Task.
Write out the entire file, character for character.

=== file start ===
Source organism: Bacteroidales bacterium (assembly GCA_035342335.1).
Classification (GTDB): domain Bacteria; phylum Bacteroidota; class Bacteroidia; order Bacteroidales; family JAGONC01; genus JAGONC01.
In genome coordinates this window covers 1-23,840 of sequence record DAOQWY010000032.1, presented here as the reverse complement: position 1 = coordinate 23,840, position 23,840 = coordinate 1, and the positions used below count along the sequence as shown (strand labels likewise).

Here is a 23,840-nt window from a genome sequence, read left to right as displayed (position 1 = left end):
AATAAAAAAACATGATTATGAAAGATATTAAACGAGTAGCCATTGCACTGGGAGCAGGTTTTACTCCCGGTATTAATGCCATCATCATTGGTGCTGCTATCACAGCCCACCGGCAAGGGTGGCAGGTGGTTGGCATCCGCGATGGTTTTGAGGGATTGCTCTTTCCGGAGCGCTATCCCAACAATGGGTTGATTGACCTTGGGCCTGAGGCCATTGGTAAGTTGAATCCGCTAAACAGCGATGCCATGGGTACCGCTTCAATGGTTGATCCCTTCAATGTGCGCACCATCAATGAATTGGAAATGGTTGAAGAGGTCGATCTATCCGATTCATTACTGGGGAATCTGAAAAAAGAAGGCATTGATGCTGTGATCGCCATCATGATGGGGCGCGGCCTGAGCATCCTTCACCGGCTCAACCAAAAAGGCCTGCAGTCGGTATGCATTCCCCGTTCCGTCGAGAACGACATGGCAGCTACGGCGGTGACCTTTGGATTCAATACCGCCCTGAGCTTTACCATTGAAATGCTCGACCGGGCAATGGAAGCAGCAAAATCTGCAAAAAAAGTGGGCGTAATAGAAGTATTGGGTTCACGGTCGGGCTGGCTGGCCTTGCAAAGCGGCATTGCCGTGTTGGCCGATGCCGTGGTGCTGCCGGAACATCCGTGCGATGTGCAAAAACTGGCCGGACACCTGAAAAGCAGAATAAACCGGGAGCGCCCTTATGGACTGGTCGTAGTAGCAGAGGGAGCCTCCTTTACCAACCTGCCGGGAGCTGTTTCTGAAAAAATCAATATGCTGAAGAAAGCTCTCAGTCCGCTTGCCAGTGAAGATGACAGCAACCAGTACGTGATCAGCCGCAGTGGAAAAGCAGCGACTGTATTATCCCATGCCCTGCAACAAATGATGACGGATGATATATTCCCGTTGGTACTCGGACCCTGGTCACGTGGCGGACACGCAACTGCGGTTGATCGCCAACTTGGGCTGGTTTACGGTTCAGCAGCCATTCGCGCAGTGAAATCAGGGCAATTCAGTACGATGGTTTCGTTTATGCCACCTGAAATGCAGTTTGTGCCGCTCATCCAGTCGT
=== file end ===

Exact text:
Source organism: Bacteroidales bacterium (assembly GCA_035342335.1).
Classification (GTDB): domain Bacteria; phylum Bacteroidota; class Bacteroidia; order Bacteroidales; family JAGONC01; genus JAGONC01.
In genome coordinates this window covers 1-23,840 of sequence record DAOQWY010000032.1, presented here as the reverse complement: position 1 = coordinate 23,840, position 23,840 = coordinate 1, and the positions used below count along the sequence as shown (strand labels likewise).

Here is a 23,840-nt window from a genome sequence, read left to right as displayed (position 1 = left end):
AATAAAAAAACATGATTATGAAAGATATTAAACGAGTAGCCATTGCACTGGGAGCAGGTTTTACTCCCGGTATTAATGCCATCATCATTGGTGCTGCTATCACAGCCCACCGGCAAGGGTGGCAGGTGGTTGGCATCCGCGATGGTTTTGAGGGATTGCTCTTTCCGGAGCGCTATCCCAACAATGGGTTGATTGACCTTGGGCCTGAGGCCATTGGTAAGTTGAATCCGCTAAACAGCGATGCCATGGGTACCGCTTCAATGGTTGATCCCTTCAATGTGCGCACCATCAATGAATTGGAAATGGTTGAAGAGGTCGATCTATCCGATTCATTACTGGGGAATCTGAAAAAAGAAGGCATTGATGCTGTGATCGCCATCATGATGGGGCGCGGCCTGAGCATCCTTCACCGGCTCAACCAAAAAGGCCTGCAGTCGGTATGCATTCCCCGTTCCGTCGAGAACGACATGGCAGCTACGGCGGTGACCTTTGGATTCAATACCGCCCTGAGCTTTACCATTGAAATGCTCGACCGGGCAATGGAAGCAGCAAAATCTGCAAAAAAAGTGGGCGTAATAGAAGTATTGGGTTCACGGTCGGGCTGGCTGGCCTTGCAAAGCGGCATTGCCGTGTTGGCCGATGCCGTGGTGCTGCCGGAACATCCGTGCGATGTGCAAAAACTGGCCGGACACCTGAAAAGCAGAATAAACCGGGAGCGCCCTTATGGACTGGTCGTAGTAGCAGAGGGAGCCTCCTTTACCAACCTGCCGGGAGCTGTTTCTGAAAAAATCAATATGCTGAAGAAAGCTCTCAGTCCGCTTGCCAGTGAAGATGACAGCAACCAGTACGTGATCAGCCGCAGTGGAAAAGCAGCGACTGTATTATCCCATGCCCTGCAACAAATGATGACGGATGATATATTCCCGTTGGTACTCGGACCCTGGTCACGTGGCGGACACGCAACTGCGGTTGATCGCCAACTTGGGCTGGTTTACGGTTCAGCAGCCATTCGCGCAGTGAAATCAGGGCAATTCAGTACGATGGTTTCGTTTATGCCACCTGAAATGCAGTTTGTGCCGCTCATCCAGTCGT